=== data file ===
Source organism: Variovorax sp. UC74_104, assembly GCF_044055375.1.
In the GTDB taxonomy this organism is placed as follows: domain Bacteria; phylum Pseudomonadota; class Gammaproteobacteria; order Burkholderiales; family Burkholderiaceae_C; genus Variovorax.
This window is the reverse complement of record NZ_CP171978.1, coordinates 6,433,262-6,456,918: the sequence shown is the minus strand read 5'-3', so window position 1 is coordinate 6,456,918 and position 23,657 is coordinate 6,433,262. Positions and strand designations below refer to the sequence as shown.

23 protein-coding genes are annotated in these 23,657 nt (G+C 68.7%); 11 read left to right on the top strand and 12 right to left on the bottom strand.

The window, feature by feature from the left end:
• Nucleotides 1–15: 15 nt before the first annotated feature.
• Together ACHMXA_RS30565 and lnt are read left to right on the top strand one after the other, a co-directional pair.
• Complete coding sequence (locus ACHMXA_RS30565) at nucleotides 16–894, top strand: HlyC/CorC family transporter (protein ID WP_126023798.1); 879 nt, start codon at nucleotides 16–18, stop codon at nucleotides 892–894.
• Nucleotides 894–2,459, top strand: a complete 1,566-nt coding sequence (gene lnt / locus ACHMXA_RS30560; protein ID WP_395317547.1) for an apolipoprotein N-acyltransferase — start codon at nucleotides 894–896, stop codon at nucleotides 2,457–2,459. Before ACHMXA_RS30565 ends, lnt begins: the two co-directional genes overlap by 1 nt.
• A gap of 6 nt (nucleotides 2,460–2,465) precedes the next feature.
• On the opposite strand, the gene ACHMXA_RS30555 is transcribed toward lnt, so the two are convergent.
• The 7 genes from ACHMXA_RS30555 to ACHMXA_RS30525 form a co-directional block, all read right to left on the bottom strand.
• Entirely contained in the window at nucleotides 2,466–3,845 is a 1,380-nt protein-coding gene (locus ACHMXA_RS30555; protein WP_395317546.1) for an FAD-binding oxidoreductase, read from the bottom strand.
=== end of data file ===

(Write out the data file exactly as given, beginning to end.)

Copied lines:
Source organism: Variovorax sp. UC74_104, assembly GCF_044055375.1.
In the GTDB taxonomy this organism is placed as follows: domain Bacteria; phylum Pseudomonadota; class Gammaproteobacteria; order Burkholderiales; family Burkholderiaceae_C; genus Variovorax.
This window is the reverse complement of record NZ_CP171978.1, coordinates 6,433,262-6,456,918: the sequence shown is the minus strand read 5'-3', so window position 1 is coordinate 6,456,918 and position 23,657 is coordinate 6,433,262. Positions and strand designations below refer to the sequence as shown.

23 protein-coding genes are annotated in these 23,657 nt (G+C 68.7%); 11 read left to right on the top strand and 12 right to left on the bottom strand.

The window, feature by feature from the left end:
• Nucleotides 1–15: 15 nt before the first annotated feature.
• Together ACHMXA_RS30565 and lnt are read left to right on the top strand one after the other, a co-directional pair.
• Complete coding sequence (locus ACHMXA_RS30565) at nucleotides 16–894, top strand: HlyC/CorC family transporter (protein ID WP_126023798.1); 879 nt, start codon at nucleotides 16–18, stop codon at nucleotides 892–894.
• Nucleotides 894–2,459, top strand: a complete 1,566-nt coding sequence (gene lnt / locus ACHMXA_RS30560; protein ID WP_395317547.1) for an apolipoprotein N-acyltransferase — start codon at nucleotides 894–896, stop codon at nucleotides 2,457–2,459. Before ACHMXA_RS30565 ends, lnt begins: the two co-directional genes overlap by 1 nt.
• A gap of 6 nt (nucleotides 2,460–2,465) precedes the next feature.
• On the opposite strand, the gene ACHMXA_RS30555 is transcribed toward lnt, so the two are convergent.
• The 7 genes from ACHMXA_RS30555 to ACHMXA_RS30525 form a co-directional block, all read right to left on the bottom strand.
• Entirely contained in the window at nucleotides 2,466–3,845 is a 1,380-nt protein-coding gene (locus ACHMXA_RS30555; protein WP_395317546.1) for an FAD-binding oxidoreductase, read from the bottom strand.